Autoboxing & Unboxing

Today I’m going to discuss quite an interesting topic of autoboxing and unboxing in Java. Let’s remind what it is exactly.

Autoboxing – automatic conversion of primitive type to corresponding object wrapped class in Java.

Unboxing – automated conversion of wrapped class to corresponding primitive type.

Primitive TypeWrapper Class
booleanBoolean
byteByte
charCharacter
floatFloat
intInteger
longLong
shortShort
doubleDouble
nullnull

In the example below, we can see examples of autoboxing and unboxing at the same time.

public class Test{
  public static void main(String[] args){
    Integer a = 12; //autoboxing
    int b = a; //unboxing
  }
}

Let’s compile it

javac Test.java

and disassemble to see what is under the hood there

javap -c Test.class
public class Test {
  public Test();
    Code:
       0: aload_0
       1: invokespecial #1                  // Method java/lang/Object."":()V
       4: return

  public static void main(java.lang.String[]);
    Code:
       0: bipush        12
       2: invokestatic  #7                  // Method java/lang/Integer.valueOf:(I)Ljava/lang/Integer;
       5: astore_1
       6: aload_1
       7: invokevirtual #13                 // Method java/lang/Integer.intValue:()I
      10: istore_2
      11: return
}

So, the compiler just transformed previous example into this form

public class Test{
  public static void main(String[] args){
    Integer a = Integer.valueOf(12);
    int b = a.intValue();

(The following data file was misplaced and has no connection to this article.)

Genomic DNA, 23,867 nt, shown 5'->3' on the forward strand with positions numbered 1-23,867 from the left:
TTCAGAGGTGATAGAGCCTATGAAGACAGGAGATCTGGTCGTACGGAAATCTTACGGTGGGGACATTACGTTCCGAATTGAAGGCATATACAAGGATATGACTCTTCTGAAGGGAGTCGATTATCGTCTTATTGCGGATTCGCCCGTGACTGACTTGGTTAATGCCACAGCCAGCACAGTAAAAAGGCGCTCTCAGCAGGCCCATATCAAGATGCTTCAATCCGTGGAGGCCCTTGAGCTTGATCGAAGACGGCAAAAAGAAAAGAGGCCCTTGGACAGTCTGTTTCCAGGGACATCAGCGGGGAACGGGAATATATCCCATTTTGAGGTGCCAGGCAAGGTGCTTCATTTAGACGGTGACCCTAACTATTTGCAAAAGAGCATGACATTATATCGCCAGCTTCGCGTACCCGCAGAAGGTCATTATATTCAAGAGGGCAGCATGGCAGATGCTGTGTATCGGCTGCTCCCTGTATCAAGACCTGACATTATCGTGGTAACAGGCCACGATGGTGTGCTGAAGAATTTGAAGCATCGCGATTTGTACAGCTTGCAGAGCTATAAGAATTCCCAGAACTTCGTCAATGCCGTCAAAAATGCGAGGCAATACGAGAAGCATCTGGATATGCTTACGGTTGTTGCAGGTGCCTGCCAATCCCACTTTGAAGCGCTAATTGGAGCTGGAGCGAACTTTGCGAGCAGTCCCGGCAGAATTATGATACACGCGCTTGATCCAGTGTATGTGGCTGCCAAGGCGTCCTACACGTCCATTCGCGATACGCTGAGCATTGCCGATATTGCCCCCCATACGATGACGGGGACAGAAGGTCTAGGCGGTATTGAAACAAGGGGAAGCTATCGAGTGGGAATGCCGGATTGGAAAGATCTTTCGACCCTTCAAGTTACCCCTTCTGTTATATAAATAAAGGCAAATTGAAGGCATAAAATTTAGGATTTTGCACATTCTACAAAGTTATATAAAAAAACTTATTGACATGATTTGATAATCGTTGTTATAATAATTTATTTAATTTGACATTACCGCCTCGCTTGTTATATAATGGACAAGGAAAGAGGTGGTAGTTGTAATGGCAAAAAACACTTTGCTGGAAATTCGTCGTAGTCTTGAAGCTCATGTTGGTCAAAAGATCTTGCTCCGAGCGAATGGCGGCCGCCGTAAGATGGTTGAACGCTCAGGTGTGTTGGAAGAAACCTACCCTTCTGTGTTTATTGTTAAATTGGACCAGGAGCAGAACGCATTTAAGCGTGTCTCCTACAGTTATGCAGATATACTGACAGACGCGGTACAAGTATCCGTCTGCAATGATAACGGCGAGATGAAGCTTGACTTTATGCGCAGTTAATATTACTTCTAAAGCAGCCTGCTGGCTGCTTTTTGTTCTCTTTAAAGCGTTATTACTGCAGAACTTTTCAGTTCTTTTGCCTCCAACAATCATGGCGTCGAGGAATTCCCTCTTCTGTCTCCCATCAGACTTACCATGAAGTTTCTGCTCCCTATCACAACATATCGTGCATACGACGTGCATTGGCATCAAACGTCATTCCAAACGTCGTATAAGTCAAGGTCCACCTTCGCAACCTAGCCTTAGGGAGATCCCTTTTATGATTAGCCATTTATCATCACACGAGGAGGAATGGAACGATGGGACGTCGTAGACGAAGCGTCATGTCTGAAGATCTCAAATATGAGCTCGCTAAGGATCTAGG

}
}

The same rule applies for all other types

AutoboxingUnboxing
Boolean Boolean.valueOf(boolean val)boolean Boolean.booleanValue()
Byte Byte.valueOf(byte val)byte Byte.byteValue()
Character Character.valueOf(char val)char Character.charValue()
Float Float.valueOf(float val)float Float.floatValue()
Integer Integer.valueOf(int val)int Integer.intValue()
Long Long.valueOf(long val)long Long.longValue()
Short Short.valueOf(short val)short Short.shortValue()
Double Double.valueOf(double val)double Double.doubleValue()

Pretty easy – you can say and would be right, but let me ask you some questions.

Q: In the code below for the section a == b will it Autoboxing or Unboxing?

public class Test{
  public static void main(String[] args){
    Boolean a = true;
    boolean b = false;
   
    boolean c = a == b;
  }
}

A: Unboxing is the right answer.

Disassembled code as proof below

public class Test {
  public Test();
    Code:
       0: aload_0
       1: invokespecial #1                  // Method java/lang/Object."<init>":()V
       4: return

  public static void main(java.lang.String[]);
    Code:
       0: iconst_1
       1: invokestatic  #7                  // Method java/lang/Boolean.valueOf:(Z)Ljava/lang/Boolean;
       4: astore_1
       5: iconst_0
       6: istore_2
       7: iload_2
       8: aload_1
       9: invokevirtual #13                 // Method java/lang/Boolean.booleanValue:()Z
      12: if_icmpne     19
      15: iconst_1
      16: goto          20
      19: iconst_0
      20: istore_3
      21: return
}

Now, when we covered previous example this question should be easy for you.

Q: What value will be assigned to variable b in the code below?